Most Americans value immigration. Most politicians don’t
At a time when the American economy could use more people, restrictions on immigration continue to trap a lot of unused talent in low-productivity countries. To unleash it, the United States could simply let these immigrants in and let them work. They’d become a productive part of the system that makes this country so wealthy. But politicians are getting in the way.
Forget for a moment about the usual fear-based talking points. Ignore the recent use of immigrants as political props. As George Mason University economist Bryan Caplan said on PBS, “if you don’t know anything about economics, just learn this: the secret to mass consumption is mass production. Countries that produce a lot of stuff have a high living standard. Countries that produce a small amount of stuff have a low living standard. That is why people want to live in rich countries, because production per person is high in rich countries.”
Unfortunately, the extravagant redistribution of wealth during the COVID-19 years created incentives to stay home instead of work. Today, many U.S. industries are having a hard time finding workers, leaving production lower than it should be. That means fewer goods and services to raise our living standards. It’s so bad that unfilled jobs in the manufacturing sector could cost the U.S. economy $1 trillion annually.
This highlights that our problem isn’t too many immigrants. Instead, we admit too few people who want to come here to work, often leaving them with no good choice but to try anyway.
I understand that some Americans feel uneasy about allowing in more immigrants who are less educated than most of our population. But you don’t have to be a highly educated engineer, surgeon or entrepreneur of the caliber of Elon Musk to add net value to the U.S. economy. In fact, so much of our country is functioning so well precisely because of so-called low-skilled workers.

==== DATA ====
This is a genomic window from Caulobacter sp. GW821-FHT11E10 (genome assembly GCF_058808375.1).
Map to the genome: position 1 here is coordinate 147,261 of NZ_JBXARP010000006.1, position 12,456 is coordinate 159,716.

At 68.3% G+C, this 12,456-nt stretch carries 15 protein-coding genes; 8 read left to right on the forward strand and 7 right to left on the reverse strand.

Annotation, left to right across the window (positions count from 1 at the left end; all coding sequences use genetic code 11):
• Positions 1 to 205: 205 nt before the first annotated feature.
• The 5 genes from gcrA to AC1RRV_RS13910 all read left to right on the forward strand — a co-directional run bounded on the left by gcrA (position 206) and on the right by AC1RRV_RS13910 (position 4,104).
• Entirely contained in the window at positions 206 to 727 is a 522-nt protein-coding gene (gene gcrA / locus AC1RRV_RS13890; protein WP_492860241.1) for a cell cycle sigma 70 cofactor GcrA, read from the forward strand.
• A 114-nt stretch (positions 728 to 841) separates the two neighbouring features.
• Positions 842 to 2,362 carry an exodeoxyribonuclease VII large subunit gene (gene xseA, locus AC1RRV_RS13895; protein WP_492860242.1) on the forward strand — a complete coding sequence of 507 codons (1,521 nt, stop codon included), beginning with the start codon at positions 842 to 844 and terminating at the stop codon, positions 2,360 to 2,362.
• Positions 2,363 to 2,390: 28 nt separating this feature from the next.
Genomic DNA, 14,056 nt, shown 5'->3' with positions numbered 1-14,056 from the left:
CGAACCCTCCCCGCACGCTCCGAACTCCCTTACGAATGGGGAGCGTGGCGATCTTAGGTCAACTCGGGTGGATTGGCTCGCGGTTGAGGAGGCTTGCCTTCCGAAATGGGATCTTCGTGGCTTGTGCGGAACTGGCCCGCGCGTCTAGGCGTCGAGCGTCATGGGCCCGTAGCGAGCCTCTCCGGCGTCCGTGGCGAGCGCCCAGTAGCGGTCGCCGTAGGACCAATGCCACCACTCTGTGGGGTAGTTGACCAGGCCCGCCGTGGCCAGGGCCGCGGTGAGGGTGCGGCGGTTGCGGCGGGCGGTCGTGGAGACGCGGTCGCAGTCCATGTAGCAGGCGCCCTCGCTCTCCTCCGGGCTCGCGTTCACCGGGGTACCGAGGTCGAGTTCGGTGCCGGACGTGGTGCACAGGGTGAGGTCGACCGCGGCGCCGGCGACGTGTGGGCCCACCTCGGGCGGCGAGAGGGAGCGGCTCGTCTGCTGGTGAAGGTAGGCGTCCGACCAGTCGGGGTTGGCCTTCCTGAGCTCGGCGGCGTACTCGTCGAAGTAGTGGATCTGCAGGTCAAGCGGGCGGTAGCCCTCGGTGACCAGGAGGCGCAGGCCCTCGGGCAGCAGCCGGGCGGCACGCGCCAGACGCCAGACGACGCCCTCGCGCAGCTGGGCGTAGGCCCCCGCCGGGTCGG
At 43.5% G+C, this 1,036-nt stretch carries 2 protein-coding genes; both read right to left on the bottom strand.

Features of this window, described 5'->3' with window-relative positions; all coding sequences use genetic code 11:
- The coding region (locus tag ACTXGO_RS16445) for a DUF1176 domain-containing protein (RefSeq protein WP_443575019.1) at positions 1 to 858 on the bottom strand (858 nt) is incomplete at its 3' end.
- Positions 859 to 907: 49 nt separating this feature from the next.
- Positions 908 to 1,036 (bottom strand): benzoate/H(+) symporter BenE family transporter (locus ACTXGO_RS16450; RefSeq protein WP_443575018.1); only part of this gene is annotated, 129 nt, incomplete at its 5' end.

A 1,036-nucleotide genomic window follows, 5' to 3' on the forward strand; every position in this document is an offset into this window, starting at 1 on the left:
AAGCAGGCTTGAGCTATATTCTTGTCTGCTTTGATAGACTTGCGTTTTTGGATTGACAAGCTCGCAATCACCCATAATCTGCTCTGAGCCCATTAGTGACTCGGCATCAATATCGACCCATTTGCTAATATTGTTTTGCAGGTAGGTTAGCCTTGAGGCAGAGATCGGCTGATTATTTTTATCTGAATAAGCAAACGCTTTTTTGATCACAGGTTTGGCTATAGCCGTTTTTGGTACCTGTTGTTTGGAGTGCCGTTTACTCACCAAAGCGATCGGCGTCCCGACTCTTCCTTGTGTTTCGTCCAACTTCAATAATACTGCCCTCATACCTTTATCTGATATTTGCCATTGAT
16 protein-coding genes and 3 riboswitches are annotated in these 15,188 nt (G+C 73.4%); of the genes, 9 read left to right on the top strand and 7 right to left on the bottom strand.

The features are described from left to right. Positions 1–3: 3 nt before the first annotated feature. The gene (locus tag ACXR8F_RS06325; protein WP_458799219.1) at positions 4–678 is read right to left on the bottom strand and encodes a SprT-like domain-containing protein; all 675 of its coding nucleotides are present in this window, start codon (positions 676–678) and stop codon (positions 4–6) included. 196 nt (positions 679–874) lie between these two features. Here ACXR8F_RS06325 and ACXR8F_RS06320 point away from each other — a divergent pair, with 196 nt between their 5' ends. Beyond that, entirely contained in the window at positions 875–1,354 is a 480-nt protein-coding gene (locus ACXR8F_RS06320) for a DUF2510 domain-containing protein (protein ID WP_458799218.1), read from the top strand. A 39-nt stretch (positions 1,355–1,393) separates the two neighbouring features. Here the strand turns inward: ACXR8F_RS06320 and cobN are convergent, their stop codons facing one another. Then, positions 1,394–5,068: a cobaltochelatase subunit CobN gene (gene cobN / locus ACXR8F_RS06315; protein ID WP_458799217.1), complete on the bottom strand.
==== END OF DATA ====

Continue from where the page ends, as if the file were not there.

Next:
Think back to the many months of the pandemic when the economy was closed except for those businesses labeled “essential.” Who do you think kept supermarkets open by stocking shelves and driving supplies from warehouses to stores? Who collected garbage, planted vegetables and raised chickens? Who prepared the takeout meals you ordered on Uber Eats or other platforms? Who cleaned your home or renovated your patio? Who worked in elder care facilities? It was the workers we dismissively call “low-skilled.”
Meanwhile, much of the country’s computer class hid in our homes, safe and fully paid, collecting COVID-19 checks and enjoying the luxury of others delivering to our doorsteps the things we’ve come to expect. In a country with 11 million job openings sitting unfilled, we should want more people around who are willing to do the type of work that makes our lives better.
The best part is that these new immigrants don’t just bring their labor, they also bring their youth, culture, music, ideas and innovation. As much as ever, it’s the mixing of people who choose to become our neighbors — those who courageously and energetically uproot themselves and leave everything and everyone they know to come to America — that makes this country uniquely innovative and prosperous.
The American people agree. For years, Gallup has polled people about whether immigrants are a good, bad or mixed thing for this country. Since 2014, 70 percent or more have responded that immigrants are a good thing. Most of us don’t want fewer immigrants. Unfortunately, when it comes to immigration reform, there are no adults in the room.
Democrats pander to immigrants but do little to liberalize the system. As a result, people in search of the American dream continue to come illegally. This year, for the first time, over 2 million have been arrested at the Southwestern border. They take horrible risks and get stuck in despicable conditions when they arrive.
Meanwhile, Republicans’ hostility to immigrants has increased, thanks in no small part to stereotypes from the minds of people like former President Donald Trump — fallacies from “they are drug dealers” and “welfare queens” to “they will deface our culture.” Of course, welfare could be an issue if extended to everyone who arrives. But that’s not the case now, and if need be, Congress could clarify it. This is precisely what a majority of Americans want. Either way, these concerns should be addressed by reforming the welfare state.
The tragedy is that there are solutions to all these problems. I’m willing to bet that in the long term, we’ll never regret bringing more people to the United States. Please let them in.
* Veronique de Rugy is the George Gibbs Chair in Political Economy and a senior research fellow at the Mercatus Center at George Mason University.